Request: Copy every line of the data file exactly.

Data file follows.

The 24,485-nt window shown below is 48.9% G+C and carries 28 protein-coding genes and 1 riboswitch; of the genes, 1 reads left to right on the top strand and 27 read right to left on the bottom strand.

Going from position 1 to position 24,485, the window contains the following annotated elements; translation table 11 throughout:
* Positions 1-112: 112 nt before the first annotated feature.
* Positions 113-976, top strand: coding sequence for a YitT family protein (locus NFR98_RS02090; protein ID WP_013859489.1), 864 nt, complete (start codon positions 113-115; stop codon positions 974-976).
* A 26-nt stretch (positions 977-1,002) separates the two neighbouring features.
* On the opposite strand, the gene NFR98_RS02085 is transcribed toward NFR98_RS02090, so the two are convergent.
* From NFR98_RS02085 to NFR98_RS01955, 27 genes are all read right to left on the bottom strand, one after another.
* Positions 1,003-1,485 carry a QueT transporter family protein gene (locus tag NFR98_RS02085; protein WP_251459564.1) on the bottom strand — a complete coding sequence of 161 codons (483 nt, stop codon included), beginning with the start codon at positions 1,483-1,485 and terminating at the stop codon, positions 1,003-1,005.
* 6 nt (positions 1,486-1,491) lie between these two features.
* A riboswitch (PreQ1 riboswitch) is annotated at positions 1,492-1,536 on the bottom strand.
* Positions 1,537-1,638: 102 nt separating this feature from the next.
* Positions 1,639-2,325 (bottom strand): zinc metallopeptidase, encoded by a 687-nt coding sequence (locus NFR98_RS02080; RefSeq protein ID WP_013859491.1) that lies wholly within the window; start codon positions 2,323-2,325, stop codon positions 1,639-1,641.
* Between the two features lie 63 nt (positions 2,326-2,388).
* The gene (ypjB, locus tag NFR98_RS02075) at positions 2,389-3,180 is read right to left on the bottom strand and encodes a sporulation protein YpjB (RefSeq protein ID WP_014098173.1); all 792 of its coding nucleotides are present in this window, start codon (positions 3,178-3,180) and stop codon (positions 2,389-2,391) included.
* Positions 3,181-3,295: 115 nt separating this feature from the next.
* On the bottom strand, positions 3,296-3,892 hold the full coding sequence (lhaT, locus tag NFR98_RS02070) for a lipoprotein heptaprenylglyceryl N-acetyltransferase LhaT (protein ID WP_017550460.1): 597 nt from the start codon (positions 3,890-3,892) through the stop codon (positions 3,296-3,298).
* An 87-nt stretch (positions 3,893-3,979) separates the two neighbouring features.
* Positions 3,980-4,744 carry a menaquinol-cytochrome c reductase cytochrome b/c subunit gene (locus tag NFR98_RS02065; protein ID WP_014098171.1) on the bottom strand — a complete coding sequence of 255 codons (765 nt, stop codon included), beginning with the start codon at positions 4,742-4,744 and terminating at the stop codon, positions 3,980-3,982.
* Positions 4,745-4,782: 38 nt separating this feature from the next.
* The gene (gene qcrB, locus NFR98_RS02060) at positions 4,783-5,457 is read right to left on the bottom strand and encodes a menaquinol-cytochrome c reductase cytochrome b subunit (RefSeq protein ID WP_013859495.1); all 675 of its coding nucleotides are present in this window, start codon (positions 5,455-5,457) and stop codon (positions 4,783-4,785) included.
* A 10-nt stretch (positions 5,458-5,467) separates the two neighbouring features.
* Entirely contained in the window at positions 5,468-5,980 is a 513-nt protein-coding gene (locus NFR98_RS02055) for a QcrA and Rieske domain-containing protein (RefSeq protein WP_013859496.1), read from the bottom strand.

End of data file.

The 24,485-nt window shown below is 48.9% G+C and carries 28 protein-coding genes and 1 riboswitch; of the genes, 1 reads left to right on the top strand and 27 read right to left on the bottom strand.

Going from position 1 to position 24,485, the window contains the following annotated elements; translation table 11 throughout:
* Positions 1-112: 112 nt before the first annotated feature.
* Positions 113-976, top strand: coding sequence for a YitT family protein (locus NFR98_RS02090; protein ID WP_013859489.1), 864 nt, complete (start codon positions 113-115; stop codon positions 974-976).
* A 26-nt stretch (positions 977-1,002) separates the two neighbouring features.
* On the opposite strand, the gene NFR98_RS02085 is transcribed toward NFR98_RS02090, so the two are convergent.
* From NFR98_RS02085 to NFR98_RS01955, 27 genes are all read right to left on the bottom strand, one after another.
* Positions 1,003-1,485 carry a QueT transporter family protein gene (locus tag NFR98_RS02085; protein WP_251459564.1) on the bottom strand — a complete coding sequence of 161 codons (483 nt, stop codon included), beginning with the start codon at positions 1,483-1,485 and terminating at the stop codon, positions 1,003-1,005.
* 6 nt (positions 1,486-1,491) lie between these two features.
* A riboswitch (PreQ1 riboswitch) is annotated at positions 1,492-1,536 on the bottom strand.
* Positions 1,537-1,638: 102 nt separating this feature from the next.
* Positions 1,639-2,325 (bottom strand): zinc metallopeptidase, encoded by a 687-nt coding sequence (locus NFR98_RS02080; RefSeq protein ID WP_013859491.1) that lies wholly within the window; start codon positions 2,323-2,325, stop codon positions 1,639-1,641.
* Between the two features lie 63 nt (positions 2,326-2,388).
* The gene (ypjB, locus tag NFR98_RS02075) at positions 2,389-3,180 is read right to left on the bottom strand and encodes a sporulation protein YpjB (RefSeq protein ID WP_014098173.1); all 792 of its coding nucleotides are present in this window, start codon (positions 3,178-3,180) and stop codon (positions 2,389-2,391) included.
* Positions 3,181-3,295: 115 nt separating this feature from the next.
* On the bottom strand, positions 3,296-3,892 hold the full coding sequence (lhaT, locus tag NFR98_RS02070) for a lipoprotein heptaprenylglyceryl N-acetyltransferase LhaT (protein ID WP_017550460.1): 597 nt from the start codon (positions 3,890-3,892) through the stop codon (positions 3,296-3,298).
* An 87-nt stretch (positions 3,893-3,979) separates the two neighbouring features.
* Positions 3,980-4,744 carry a menaquinol-cytochrome c reductase cytochrome b/c subunit gene (locus tag NFR98_RS02065; protein ID WP_014098171.1) on the bottom strand — a complete coding sequence of 255 codons (765 nt, stop codon included), beginning with the start codon at positions 4,742-4,744 and terminating at the stop codon, positions 3,980-3,982.
* Positions 4,745-4,782: 38 nt separating this feature from the next.
* The gene (gene qcrB, locus NFR98_RS02060) at positions 4,783-5,457 is read right to left on the bottom strand and encodes a menaquinol-cytochrome c reductase cytochrome b subunit (RefSeq protein ID WP_013859495.1); all 675 of its coding nucleotides are present in this window, start codon (positions 5,455-5,457) and stop codon (positions 4,783-4,785) included.
* A 10-nt stretch (positions 5,458-5,467) separates the two neighbouring features.
* Entirely contained in the window at positions 5,468-5,980 is a 513-nt protein-coding gene (locus NFR98_RS02055) for a QcrA and Rieske domain-containing protein (RefSeq protein WP_013859496.1), read from the bottom strand.